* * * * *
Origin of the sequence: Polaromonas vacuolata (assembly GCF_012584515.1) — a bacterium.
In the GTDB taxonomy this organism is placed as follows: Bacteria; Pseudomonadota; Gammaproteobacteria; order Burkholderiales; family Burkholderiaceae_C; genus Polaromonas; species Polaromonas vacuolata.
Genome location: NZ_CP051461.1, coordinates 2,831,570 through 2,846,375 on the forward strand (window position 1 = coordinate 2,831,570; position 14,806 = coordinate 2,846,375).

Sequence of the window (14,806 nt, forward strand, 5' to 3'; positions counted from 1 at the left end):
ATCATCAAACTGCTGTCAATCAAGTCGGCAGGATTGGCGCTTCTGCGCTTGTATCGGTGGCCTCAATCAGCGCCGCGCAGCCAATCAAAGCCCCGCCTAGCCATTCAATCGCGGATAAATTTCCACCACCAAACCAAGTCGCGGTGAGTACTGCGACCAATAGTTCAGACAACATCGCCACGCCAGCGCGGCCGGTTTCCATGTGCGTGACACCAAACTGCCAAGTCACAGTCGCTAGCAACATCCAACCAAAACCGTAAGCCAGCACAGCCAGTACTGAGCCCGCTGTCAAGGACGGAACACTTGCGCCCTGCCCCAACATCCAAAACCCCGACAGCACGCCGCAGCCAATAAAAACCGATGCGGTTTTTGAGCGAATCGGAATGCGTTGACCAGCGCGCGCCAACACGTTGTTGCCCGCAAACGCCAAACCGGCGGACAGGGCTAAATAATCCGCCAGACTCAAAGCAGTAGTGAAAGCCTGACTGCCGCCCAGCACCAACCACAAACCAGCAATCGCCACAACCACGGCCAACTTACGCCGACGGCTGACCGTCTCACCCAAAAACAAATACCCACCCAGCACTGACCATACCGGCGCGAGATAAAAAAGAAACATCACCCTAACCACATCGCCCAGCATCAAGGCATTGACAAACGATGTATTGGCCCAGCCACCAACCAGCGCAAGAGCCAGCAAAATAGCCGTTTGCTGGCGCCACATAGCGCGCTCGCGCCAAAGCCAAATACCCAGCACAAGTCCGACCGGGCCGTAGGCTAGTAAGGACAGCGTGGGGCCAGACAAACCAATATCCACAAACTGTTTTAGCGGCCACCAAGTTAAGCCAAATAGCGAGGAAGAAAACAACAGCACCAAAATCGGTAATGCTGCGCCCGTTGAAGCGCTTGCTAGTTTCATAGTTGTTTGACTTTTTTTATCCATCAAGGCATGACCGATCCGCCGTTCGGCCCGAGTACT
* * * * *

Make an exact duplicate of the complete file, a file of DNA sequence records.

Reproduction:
Origin of the sequence: Polaromonas vacuolata (assembly GCF_012584515.1) — a bacterium.
In the GTDB taxonomy this organism is placed as follows: Bacteria; Pseudomonadota; Gammaproteobacteria; order Burkholderiales; family Burkholderiaceae_C; genus Polaromonas; species Polaromonas vacuolata.
Genome location: NZ_CP051461.1, coordinates 2,831,570 through 2,846,375 on the forward strand (window position 1 = coordinate 2,831,570; position 14,806 = coordinate 2,846,375).

Sequence of the window (14,806 nt, forward strand, 5' to 3'; positions counted from 1 at the left end):
ATCATCAAACTGCTGTCAATCAAGTCGGCAGGATTGGCGCTTCTGCGCTTGTATCGGTGGCCTCAATCAGCGCCGCGCAGCCAATCAAAGCCCCGCCTAGCCATTCAATCGCGGATAAATTTCCACCACCAAACCAAGTCGCGGTGAGTACTGCGACCAATAGTTCAGACAACATCGCCACGCCAGCGCGGCCGGTTTCCATGTGCGTGACACCAAACTGCCAAGTCACAGTCGCTAGCAACATCCAACCAAAACCGTAAGCCAGCACAGCCAGTACTGAGCCCGCTGTCAAGGACGGAACACTTGCGCCCTGCCCCAACATCCAAAACCCCGACAGCACGCCGCAGCCAATAAAAACCGATGCGGTTTTTGAGCGAATCGGAATGCGTTGACCAGCGCGCGCCAACACGTTGTTGCCCGCAAACGCCAAACCGGCGGACAGGGCTAAATAATCCGCCAGACTCAAAGCAGTAGTGAAAGCCTGACTGCCGCCCAGCACCAACCACAAACCAGCAATCGCCACAACCACGGCCAACTTACGCCGACGGCTGACCGTCTCACCCAAAAACAAATACCCACCCAGCACTGACCATACCGGCGCGAGATAAAAAAGAAACATCACCCTAACCACATCGCCCAGCATCAAGGCATTGACAAACGATGTATTGGCCCAGCCACCAACCAGCGCAAGAGCCAGCAAAATAGCCGTTTGCTGGCGCCACATAGCGCGCTCGCGCCAAAGCCAAATACCCAGCACAAGTCCGACCGGGCCGTAGGCTAGTAAGGACAGCGTGGGGCCAGACAAACCAATATCCACAAACTGTTTTAGCGGCCACCAAGTTAAGCCAAATAGCGAGGAAGAAAACAACAGCACCAAAATCGGTAATGCTGCGCCCGTTGAAGCGCTTGCTAGTTTCATAGTTGTTTGACTTTTTTTATCCATCAAGGCATGACCGATCCGCCGTTCGGCCCGAGTACT